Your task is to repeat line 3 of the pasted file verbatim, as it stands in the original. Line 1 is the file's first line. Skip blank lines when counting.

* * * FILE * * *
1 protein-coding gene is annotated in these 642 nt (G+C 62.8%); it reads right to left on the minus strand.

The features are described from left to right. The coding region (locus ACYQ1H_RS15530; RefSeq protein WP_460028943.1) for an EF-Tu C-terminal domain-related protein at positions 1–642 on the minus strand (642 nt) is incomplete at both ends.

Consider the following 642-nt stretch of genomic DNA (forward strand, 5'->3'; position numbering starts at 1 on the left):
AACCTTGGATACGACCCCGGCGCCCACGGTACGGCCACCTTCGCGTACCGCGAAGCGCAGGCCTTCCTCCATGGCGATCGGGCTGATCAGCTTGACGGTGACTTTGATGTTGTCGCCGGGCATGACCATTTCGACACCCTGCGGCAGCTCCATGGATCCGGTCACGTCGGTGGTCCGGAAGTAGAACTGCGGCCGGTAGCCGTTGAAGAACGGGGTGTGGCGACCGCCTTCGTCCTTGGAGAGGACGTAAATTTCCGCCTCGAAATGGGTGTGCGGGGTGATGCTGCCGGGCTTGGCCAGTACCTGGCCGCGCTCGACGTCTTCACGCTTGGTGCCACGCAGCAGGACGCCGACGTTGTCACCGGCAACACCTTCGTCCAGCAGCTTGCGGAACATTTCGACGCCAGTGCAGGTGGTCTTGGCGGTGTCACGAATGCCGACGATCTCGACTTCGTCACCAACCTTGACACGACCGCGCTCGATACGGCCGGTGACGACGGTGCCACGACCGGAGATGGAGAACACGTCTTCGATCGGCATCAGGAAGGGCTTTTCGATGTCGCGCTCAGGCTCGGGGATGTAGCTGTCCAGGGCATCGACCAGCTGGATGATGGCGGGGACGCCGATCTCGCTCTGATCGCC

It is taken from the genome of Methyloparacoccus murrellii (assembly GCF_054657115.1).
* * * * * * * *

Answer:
Consider the following 642-nt stretch of genomic DNA (forward strand, 5'->3'; position numbering starts at 1 on the left):